Media events can hold sway on many levels, from a small city television viewership up to the entire planet, sometimes occupying a smaller audience non-stop while a larger audience is fed sporadic updates. For instance, the dramatic twists and turns of Viktor Yushchenko's 2005 bid for the Ukrainian presidency, featuring poisoning plots, voter intimidation, outraged citizens demonstrating in the capital city and other tense, "newsworthy" developments, easily constituted an extensive media event within Ukraine itself even as international mass media followed it closely but did not grant it uninterrupted coverage. By contrast, the September 11, 2001 attacks did reach the plateau of a sustained, planet-wide media event, due mostly to the unprecedented realtime visuals, the involvement of citizens and perpetrators from many different countries and cultures, and a single-day intentional taking of human life not seen at such levels in the developed world since the end of World War II.
The coverage of global and national media events has become a pillar of large news organizations, which often operate at scant profitability in-between these major occurrences. Public opinion, and even baseline attitudes of one culture towards another, can be largely determined by what is seen and heard during a major media event, and the entire careers of journalists can be made (or un-made) by their conduct during these iconic situations. In the United States, the first full bore post-WWII media event was the 1963 assassination of President John F. Kennedy, and it, to a great extent, determined the unwritten hierarchy of American journalists and "news personalities" for the succeeding 40 years. The development of "glasnost" and the ensuing fall of Communism in Russia was a similar determinant for journalists there.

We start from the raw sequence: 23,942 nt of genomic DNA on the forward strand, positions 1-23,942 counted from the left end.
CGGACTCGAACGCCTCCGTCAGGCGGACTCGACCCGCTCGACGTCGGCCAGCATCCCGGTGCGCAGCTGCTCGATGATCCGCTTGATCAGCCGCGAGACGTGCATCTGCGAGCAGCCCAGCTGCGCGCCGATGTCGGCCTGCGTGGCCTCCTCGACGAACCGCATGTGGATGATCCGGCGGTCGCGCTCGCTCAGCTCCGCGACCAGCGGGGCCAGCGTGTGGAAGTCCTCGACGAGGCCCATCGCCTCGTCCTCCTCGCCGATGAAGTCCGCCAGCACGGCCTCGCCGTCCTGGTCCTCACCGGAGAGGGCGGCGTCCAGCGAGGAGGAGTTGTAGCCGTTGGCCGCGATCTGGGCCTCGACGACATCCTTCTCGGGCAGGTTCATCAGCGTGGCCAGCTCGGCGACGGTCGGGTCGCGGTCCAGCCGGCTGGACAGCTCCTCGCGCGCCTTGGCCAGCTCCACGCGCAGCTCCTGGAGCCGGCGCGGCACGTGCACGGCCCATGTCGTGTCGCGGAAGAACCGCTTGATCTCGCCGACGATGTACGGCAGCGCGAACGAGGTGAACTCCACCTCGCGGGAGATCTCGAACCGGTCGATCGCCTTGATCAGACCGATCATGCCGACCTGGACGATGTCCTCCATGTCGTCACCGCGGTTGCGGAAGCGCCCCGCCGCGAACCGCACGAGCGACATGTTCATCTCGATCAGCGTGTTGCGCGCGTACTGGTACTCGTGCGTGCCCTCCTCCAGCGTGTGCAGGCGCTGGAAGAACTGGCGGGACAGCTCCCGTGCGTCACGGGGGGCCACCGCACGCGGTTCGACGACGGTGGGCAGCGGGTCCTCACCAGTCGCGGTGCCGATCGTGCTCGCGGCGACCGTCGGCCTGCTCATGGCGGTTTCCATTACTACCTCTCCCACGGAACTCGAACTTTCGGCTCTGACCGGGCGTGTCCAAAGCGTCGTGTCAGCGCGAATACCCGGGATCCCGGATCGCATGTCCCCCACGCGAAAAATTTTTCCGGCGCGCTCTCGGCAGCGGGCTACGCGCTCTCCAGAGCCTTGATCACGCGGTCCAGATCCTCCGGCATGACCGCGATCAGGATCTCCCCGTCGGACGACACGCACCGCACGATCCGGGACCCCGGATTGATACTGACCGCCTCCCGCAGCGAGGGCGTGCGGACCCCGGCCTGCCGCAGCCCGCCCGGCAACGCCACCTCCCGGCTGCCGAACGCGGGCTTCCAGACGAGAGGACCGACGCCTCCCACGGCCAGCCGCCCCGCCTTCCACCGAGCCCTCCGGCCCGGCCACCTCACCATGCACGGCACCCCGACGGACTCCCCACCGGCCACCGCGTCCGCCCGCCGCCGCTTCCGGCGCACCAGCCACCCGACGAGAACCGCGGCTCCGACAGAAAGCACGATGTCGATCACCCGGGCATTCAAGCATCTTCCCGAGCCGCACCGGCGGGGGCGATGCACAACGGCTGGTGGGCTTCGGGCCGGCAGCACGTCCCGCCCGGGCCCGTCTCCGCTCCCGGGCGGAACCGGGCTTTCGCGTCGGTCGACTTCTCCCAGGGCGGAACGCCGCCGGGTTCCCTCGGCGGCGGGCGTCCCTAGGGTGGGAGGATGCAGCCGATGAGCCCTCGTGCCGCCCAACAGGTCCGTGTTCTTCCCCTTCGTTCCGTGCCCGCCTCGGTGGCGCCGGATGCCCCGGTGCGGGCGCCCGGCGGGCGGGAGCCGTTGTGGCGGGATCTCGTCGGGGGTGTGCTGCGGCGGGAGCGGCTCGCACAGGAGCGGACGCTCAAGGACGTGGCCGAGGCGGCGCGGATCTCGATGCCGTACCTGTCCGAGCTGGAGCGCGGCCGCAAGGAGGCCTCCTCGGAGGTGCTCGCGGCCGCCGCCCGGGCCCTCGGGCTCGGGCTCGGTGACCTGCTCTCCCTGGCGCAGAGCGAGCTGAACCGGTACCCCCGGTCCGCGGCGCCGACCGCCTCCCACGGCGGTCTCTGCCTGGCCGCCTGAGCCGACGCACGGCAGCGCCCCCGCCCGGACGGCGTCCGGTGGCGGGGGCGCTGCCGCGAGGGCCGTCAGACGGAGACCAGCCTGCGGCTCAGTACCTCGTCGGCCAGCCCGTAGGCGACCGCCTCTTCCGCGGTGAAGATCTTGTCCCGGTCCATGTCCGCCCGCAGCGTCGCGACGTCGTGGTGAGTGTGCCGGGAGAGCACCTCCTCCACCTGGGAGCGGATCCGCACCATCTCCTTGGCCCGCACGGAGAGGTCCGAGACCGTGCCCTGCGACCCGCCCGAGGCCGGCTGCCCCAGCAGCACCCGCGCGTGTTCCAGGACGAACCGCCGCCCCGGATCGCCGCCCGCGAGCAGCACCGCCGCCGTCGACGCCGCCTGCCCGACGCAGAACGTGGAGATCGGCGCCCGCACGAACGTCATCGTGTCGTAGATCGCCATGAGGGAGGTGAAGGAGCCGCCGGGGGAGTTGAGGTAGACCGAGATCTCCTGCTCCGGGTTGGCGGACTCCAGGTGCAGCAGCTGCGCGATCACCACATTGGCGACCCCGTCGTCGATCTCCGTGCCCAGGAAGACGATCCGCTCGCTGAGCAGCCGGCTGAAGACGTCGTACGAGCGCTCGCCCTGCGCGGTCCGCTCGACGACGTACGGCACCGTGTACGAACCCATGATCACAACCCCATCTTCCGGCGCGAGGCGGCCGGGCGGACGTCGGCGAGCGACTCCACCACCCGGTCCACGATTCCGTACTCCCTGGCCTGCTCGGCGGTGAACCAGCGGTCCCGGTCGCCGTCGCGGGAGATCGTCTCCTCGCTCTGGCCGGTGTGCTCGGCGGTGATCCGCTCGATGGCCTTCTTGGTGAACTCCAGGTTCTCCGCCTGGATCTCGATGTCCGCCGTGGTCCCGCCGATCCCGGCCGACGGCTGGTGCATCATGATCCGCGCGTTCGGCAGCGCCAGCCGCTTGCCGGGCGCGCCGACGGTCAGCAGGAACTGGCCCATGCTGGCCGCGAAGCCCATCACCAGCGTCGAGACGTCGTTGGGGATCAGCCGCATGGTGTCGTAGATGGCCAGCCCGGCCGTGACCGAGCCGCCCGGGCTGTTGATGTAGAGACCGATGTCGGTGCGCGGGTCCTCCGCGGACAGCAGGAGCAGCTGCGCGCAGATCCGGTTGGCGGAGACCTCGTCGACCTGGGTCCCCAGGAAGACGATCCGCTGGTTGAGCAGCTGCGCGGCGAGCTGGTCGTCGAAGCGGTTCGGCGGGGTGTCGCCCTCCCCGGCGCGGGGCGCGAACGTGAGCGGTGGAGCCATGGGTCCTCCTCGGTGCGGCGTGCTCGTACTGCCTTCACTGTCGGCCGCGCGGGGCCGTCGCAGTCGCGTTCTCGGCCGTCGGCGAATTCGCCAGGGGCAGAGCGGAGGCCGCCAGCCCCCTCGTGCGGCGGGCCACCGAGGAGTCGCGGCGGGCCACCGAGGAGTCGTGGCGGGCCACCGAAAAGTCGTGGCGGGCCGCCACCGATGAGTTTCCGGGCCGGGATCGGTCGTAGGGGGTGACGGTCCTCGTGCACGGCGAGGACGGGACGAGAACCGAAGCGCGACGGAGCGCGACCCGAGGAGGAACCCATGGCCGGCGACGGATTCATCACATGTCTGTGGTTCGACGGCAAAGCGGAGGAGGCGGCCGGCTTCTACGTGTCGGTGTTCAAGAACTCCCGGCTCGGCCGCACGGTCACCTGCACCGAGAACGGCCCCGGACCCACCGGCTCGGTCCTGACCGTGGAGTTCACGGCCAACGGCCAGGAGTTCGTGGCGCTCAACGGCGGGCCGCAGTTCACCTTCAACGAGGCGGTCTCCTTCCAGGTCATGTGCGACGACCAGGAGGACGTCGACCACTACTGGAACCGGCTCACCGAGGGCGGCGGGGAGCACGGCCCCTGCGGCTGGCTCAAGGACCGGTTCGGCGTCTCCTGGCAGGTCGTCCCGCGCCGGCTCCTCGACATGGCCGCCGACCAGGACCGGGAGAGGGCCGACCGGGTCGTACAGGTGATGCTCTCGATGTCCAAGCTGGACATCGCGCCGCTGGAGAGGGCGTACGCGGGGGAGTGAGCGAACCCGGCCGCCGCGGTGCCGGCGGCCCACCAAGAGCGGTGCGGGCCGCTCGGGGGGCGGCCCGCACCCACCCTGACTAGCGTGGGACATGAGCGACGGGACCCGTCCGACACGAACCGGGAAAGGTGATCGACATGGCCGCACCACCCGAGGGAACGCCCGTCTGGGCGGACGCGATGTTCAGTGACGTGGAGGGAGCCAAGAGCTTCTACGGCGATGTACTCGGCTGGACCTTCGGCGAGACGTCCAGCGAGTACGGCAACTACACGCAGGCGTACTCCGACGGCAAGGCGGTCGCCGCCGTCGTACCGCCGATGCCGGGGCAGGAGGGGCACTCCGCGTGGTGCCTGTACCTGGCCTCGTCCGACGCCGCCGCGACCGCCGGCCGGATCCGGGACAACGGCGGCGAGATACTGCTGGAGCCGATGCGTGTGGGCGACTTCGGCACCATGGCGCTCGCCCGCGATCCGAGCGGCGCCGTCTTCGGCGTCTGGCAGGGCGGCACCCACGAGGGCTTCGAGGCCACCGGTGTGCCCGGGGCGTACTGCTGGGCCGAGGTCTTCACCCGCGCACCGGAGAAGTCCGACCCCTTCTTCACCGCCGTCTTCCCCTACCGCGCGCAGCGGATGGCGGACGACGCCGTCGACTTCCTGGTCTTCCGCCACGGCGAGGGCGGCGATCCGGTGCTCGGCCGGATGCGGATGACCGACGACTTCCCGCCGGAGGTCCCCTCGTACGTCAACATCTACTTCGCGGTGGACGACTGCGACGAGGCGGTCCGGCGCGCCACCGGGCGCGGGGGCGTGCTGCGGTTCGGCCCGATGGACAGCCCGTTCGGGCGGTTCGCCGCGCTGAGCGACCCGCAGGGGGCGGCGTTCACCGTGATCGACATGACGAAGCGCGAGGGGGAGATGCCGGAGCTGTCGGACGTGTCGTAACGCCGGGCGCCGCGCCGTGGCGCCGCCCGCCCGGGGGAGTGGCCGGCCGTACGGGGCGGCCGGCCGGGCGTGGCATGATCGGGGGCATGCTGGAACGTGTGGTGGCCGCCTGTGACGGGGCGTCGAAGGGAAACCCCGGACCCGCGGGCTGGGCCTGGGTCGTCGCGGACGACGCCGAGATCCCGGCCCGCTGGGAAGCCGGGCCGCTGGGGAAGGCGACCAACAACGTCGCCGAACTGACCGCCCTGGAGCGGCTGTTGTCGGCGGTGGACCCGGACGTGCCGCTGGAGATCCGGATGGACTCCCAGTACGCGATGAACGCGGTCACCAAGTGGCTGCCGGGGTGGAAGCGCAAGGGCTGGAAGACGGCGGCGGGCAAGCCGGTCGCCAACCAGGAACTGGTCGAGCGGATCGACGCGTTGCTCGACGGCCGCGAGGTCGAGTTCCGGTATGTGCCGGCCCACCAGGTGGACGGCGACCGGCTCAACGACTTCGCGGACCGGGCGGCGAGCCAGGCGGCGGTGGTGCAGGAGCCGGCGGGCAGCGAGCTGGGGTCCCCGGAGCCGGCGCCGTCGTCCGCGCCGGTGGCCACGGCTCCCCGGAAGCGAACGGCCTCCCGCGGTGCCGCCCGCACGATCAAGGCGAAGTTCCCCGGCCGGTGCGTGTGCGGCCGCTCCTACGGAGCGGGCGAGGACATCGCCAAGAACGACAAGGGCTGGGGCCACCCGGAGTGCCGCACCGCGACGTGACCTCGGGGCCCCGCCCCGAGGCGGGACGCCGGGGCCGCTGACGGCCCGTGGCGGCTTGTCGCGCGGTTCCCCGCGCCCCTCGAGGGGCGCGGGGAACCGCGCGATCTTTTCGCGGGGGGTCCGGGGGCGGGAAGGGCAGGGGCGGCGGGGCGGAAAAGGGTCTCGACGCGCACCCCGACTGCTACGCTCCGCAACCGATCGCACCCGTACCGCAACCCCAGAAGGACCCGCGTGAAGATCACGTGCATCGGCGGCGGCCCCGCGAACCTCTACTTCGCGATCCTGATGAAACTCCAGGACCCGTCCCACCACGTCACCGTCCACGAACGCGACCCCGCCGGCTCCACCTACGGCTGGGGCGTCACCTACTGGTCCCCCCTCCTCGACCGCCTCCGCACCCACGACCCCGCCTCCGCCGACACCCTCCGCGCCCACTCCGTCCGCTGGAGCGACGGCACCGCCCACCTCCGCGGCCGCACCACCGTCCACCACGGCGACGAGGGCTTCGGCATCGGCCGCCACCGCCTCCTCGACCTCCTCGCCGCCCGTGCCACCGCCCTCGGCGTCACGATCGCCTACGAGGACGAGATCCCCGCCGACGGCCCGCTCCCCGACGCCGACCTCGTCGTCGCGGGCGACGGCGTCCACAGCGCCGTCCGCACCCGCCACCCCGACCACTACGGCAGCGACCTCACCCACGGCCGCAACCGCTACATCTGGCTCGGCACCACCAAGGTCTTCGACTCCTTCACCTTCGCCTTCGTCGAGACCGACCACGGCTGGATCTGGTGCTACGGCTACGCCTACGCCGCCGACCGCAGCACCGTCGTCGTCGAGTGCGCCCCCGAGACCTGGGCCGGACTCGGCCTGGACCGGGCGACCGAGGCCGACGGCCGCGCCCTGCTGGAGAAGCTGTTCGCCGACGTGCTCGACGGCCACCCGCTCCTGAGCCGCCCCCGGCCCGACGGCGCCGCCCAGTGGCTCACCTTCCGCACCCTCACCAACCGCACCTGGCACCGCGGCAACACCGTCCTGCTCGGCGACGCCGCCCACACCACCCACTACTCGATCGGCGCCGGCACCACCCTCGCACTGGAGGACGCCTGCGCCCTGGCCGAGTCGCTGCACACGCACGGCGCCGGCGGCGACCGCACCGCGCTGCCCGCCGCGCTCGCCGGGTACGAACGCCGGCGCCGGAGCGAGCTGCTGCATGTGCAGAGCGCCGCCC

Parallel instances for almost every nation or region can be found, with the major media event corresponding to the shared memory of a "defining moment" often felt in personal, yet nationalistic, terms. The fall of the Berlin Wall in November, 1989 was such a moment for Germans on both sides; the resolution of the Chinese Civil War in 1950 still resounds in that nation; the achievement of independence from Great Britain in 1980 by Zimbabwe (formerly Rhodesia) was a defining moment which dominated news reporting on several continents at the time; the invasion, starting on March 20, 2003, that deposed Iraq's Saddam Hussein was one of the few modern media events capturing the attention of a majority of the planet's adults and will likely be commemorated in Iraq, in celebration or infamy, for generations, accompanied by news footage first transmitted that day. The distinguishing characteristic of all these is a day or other short period of time during which changes of great importance came to a head, lending themselves to breaking news-style media coverage.